Apple’s new maps miraculously now work perfectly thanks to Tim Cook’s apology

That’s what I’m hearing. People around the world who were having problems with the new maps say that within hours of Tim Cook’s apology the software miraculously started working perfectly. Customers are happy, Apple has won, Google is screwed, and, in a tiny church in a remote village in Portugal, a painting of Steve Jobs (above) has started weeping real tears, all thanks to that simple, miracle-working apology. Oh, the power of contrition! By lying, but then apologizing for lying, Apple now has become stronger than before. The story is spreading like wildfire, told by Farhad Manjoo on Pando and Drew Olanoff on TechCrunch. See, in the new “perception economy,” the core deliverable is no longer the product itself, it’s the way you talk about the product. The message is the product. They are one and the same. Ergo, a company doesn’t need to make a good product; it just needs to persuade customers that the product is good. See the difference? Even when you ship a bad product, if you apologize for it, now it’s good. It’s all about perception. Or persuasion. Or how your attempts at persuasion are perceived. Something like that.

11 Responses to “Apple’s new maps miraculously now work perfectly thanks to Tim Cook’s apology”

  1. Alex de Soto

    I too was pissed off at the Maps app. Even my house is left out of the standard view! However, I have to say I am impressed with the performance of the app as it renders very quickly and accurately reflects my location while driving around Philadelphia. The graphics are easy to read and the alerts are spoken right when you need them.
    I never used the old Map app or Google to navigate, opting for the expensive but excellent Navigon app. Navigon has served me well even while travelling. Google Maps are near perfect but not without flaws. It cannot find my office location unless I enter an address that nobody recognizes.
    Apple was wrong in using its typical marketing hyperbole when describing the new app. So the apology and the retraction of its claims online are welcomed in my house. Apple’s promotion of countless map apps while they work on improving their own is also laudable.
    Shipping a bad product is not unique to Apple, yet one never expects them to ship one, past evidence to the contrary. Remember the puck-shaped mouse? Folks unhappy with a bad product should return it to the seller and be done with it. Let’s hope Tim Cook can fix Maps, Siri and Apple’s so-called manufacturing sins.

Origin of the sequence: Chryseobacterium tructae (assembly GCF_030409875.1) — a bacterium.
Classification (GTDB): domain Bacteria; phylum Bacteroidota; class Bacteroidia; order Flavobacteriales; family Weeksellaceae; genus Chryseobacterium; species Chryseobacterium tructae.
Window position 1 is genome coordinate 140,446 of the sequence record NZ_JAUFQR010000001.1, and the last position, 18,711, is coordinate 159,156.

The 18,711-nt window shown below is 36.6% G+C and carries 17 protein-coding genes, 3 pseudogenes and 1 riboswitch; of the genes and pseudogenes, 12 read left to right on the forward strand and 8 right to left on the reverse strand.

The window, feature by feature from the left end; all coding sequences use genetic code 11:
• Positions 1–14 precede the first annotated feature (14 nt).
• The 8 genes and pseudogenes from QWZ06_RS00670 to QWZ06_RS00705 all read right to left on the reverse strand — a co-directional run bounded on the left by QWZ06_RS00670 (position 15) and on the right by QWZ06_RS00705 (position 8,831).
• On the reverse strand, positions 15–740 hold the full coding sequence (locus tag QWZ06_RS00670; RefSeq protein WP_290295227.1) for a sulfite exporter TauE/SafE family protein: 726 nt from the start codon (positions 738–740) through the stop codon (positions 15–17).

Reply
  2. FBIndie

    I loved this quote from Pando, apparently this is a win for Apple:

    “Can you recall the company ever telling people that something it made isn’t as good as something made by others?”

    Telling people that something you made isn’t as good as something made by others is recognized as a sign of victory in some cultures. Sadly these cultures were all wiped out by Spanish Conquistadors in the 16th century.

    Reply
  3. Dave

    Dan’s posts are the equivalent of an exasperated chimp throwing faeces at other, more successful chimps.

    Shine on, you crazy diamond.

    Reply
  4. Kevin Kunreuther

    I’ve rolled my Apple and Google holdings into Amazon headed by Reddy Kilowatt, that company’s Hitchhiker’s Guide To The Galaxy is gonna’ roll over everyone, While Apple acolytes and the Googlebois battle royal it out with their opposing scorched earth policies in the courtroom. It tain’t pretty, it taint ugly, but dang it works, even in milk.

    Reply
  5. Bill Rosenblatt

    To me, the maps fiasco is prima facie evidence of a company whose management is out of touch with technical details. Any engineer experienced on mapping applications can tell you that they require lots and lots of hand-tweaking and that time is the only way to do that. It’s highly likely that some techies at Apple tried pointing this out and were ignored or told to go pound sand.

    WWSD? Not release a product that, by definition, can’t be made ready in such a short time. Wouldn’t have happened. This does not bode well for Apple’s future.

    Reply
  6. Rick

    I’m getting kinda bored of the map bashing. I’ve had every 2nd phone from Apple since the first rev. And they do get better and better. I thought perhaps the absence of issues I had with the map were due to my being in SF. But last weekend I took the turn by turn directions on a trip to Cayucos from San Francisco and in 200 miles of driving I only had ONE blank spot on the map during a 2 minute window along the 46 between the 101 and the coast where there was NO reception whatsoever.
    I don’t get all the hub-bub. I think some folks just like the hate Apple. The turn by turn nav is a huge improvement and the voerall map quality is very nice. Amazing what all the complaining has done to the share price this last week.

    Reply

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